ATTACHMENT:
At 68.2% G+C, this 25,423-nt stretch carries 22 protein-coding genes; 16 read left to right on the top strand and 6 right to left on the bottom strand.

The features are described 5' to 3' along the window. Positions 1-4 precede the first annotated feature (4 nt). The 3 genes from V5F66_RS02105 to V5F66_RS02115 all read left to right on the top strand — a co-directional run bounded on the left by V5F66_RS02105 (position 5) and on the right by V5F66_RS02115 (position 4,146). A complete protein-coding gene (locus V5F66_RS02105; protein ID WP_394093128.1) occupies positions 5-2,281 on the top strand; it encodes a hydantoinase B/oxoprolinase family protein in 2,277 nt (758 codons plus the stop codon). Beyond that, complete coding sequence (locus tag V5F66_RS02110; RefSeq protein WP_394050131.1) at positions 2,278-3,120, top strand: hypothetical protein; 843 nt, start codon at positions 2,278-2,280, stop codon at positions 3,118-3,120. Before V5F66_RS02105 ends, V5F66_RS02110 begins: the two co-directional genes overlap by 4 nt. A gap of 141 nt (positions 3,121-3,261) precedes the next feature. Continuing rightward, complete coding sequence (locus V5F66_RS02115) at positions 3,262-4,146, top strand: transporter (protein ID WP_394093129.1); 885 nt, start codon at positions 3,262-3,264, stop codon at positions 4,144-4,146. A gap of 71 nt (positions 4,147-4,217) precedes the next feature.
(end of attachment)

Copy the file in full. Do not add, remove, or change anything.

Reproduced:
At 68.2% G+C, this 25,423-nt stretch carries 22 protein-coding genes; 16 read left to right on the top strand and 6 right to left on the bottom strand.

The features are described 5' to 3' along the window. Positions 1-4 precede the first annotated feature (4 nt). The 3 genes from V5F66_RS02105 to V5F66_RS02115 all read left to right on the top strand — a co-directional run bounded on the left by V5F66_RS02105 (position 5) and on the right by V5F66_RS02115 (position 4,146). A complete protein-coding gene (locus V5F66_RS02105; protein ID WP_394093128.1) occupies positions 5-2,281 on the top strand; it encodes a hydantoinase B/oxoprolinase family protein in 2,277 nt (758 codons plus the stop codon). Beyond that, complete coding sequence (locus tag V5F66_RS02110; RefSeq protein WP_394050131.1) at positions 2,278-3,120, top strand: hypothetical protein; 843 nt, start codon at positions 2,278-2,280, stop codon at positions 3,118-3,120. Before V5F66_RS02105 ends, V5F66_RS02110 begins: the two co-directional genes overlap by 4 nt. A gap of 141 nt (positions 3,121-3,261) precedes the next feature. Continuing rightward, complete coding sequence (locus V5F66_RS02115) at positions 3,262-4,146, top strand: transporter (protein ID WP_394093129.1); 885 nt, start codon at positions 3,262-3,264, stop codon at positions 4,144-4,146. A gap of 71 nt (positions 4,147-4,217) precedes the next feature.